I posted a blog a few weeks ago postulating that in front of every good economic development program you will have politicians and behind it you will have a few good civil servants. I got some blowback for this position but I will stick to my assertion.
If you think about it, it makes perfect sense. Politicians tend to be lawyers, teachers, etc. It is rare for an economic developer to get in the game (Camille Theriault was a former economic developer). So, to think they will be able on their own to craft a successful economic development programme is silly. So, they tend to rely on one or two of their most trusted advisors when it comes to economic development policy.
I think the best politicians look for the best ideas – not just restricted to the 3-4 people they talk to over drinks at the Cool Camel (not so veiled reference to a former Premier). And in some cases, you have really bright civil servants that understand these issues intimately but that have been stifled or supressed by the weight of the bureaucracy.
I stumbled, by accident, on this guy yesterday. He was a 39 year old civil servant in the late 1950s in Ireland. He co-authored a white paper on economic growth for Ireland (sound familiar to the current mandate of Graham’s new committee). This paper concluded that Ireland had to become a magnet for inward foreign investment and outlined a series of steps on how to make this happen. Politicians latched on and here we are – almost 50 years later.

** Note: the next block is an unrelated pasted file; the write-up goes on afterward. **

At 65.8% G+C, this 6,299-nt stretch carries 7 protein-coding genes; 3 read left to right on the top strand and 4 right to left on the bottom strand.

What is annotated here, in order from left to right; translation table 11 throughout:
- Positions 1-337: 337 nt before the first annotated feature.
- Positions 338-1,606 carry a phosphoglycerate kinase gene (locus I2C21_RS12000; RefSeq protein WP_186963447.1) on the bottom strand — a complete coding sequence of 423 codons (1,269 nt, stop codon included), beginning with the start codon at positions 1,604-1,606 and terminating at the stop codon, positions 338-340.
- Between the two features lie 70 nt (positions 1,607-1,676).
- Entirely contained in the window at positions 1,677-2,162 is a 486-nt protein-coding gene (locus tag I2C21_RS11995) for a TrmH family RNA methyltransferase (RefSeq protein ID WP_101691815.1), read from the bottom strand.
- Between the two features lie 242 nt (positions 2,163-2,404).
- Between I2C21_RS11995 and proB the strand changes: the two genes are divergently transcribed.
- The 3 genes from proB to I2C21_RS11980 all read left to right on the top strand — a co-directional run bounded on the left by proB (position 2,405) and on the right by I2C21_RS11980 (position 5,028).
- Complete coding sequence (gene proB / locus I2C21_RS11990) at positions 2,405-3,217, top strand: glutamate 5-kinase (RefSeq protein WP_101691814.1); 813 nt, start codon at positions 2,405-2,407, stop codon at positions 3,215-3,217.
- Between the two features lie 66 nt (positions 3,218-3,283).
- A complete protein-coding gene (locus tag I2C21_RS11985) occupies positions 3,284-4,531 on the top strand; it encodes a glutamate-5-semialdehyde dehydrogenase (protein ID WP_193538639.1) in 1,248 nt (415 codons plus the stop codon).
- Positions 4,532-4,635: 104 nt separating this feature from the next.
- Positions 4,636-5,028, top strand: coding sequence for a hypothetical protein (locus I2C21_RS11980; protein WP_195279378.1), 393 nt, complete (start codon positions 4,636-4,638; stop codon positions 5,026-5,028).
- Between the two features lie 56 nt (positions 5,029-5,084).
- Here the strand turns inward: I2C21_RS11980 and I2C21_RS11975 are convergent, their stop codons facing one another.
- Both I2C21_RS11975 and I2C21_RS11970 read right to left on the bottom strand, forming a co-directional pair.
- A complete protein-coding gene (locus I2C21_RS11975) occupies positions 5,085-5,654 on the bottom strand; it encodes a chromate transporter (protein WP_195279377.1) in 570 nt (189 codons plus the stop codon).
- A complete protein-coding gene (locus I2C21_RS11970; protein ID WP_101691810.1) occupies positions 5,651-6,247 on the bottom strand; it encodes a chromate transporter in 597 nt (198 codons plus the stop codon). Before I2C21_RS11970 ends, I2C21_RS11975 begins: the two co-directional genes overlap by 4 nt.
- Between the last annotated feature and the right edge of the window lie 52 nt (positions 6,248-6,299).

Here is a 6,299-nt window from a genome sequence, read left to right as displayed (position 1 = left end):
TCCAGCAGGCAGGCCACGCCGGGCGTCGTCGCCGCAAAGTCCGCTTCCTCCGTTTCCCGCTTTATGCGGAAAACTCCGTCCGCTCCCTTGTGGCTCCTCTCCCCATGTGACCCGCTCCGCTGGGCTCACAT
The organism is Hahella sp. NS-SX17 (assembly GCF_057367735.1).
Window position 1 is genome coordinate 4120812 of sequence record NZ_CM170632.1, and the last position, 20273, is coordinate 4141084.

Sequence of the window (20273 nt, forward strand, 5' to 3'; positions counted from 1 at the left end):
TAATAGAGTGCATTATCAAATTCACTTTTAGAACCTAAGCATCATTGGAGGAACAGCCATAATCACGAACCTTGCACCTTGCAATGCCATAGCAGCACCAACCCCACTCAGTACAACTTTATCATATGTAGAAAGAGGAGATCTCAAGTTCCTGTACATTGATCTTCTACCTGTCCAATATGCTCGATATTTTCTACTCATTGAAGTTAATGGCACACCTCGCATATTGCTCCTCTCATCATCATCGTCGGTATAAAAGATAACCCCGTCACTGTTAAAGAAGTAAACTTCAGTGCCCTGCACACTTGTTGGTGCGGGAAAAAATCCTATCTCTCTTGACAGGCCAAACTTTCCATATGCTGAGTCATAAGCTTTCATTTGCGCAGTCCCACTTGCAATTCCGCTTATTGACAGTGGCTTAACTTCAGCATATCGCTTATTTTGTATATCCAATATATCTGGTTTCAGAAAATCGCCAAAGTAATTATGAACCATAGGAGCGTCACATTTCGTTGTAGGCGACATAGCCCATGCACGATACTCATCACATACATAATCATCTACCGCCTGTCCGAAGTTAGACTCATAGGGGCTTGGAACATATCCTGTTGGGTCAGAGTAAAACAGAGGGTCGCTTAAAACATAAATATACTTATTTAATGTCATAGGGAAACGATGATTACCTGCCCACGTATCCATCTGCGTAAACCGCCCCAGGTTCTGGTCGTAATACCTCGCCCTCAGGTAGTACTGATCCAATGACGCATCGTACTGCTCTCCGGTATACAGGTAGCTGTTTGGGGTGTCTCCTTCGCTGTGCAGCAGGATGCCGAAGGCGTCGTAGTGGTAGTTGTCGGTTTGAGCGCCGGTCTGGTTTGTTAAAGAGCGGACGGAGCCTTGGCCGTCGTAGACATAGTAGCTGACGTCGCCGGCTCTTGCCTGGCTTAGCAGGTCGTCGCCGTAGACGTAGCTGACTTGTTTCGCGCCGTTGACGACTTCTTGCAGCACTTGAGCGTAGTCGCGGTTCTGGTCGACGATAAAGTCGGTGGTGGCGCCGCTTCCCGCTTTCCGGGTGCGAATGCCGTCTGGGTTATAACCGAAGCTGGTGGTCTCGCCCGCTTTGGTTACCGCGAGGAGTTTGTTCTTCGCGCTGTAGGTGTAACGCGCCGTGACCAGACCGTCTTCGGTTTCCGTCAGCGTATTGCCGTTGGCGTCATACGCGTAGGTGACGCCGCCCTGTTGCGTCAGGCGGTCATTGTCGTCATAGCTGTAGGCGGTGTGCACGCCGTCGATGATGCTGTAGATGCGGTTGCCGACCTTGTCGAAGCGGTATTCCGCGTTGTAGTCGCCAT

The old fart, I think, is still alive. Anyway a few years ago he wrote a book on that time and I am currently trying to track it down.
The bottom line? Graham and Byrne need to find the Whitacker (s) for New Brunswick. Kevin Bulmer (now at ACOA) was the architect of the call centre initiative in the early 1990s. There are a few other visionaries scattered around the province (inside and outside of government). Find them. Cajole them. Come up with a white paper for New Brunswick. Not another crappy Prosperity Plan with weird targets and no funding or effort to achieve them. A real document that outlines clearly the state of the union, the vastness of the challenge and the steps needed to achieve the objective (one step, I would assume, would be getting NB firmly planted on the global foreign investment landscape).
Just another document to justify the same old same old won’t suffice.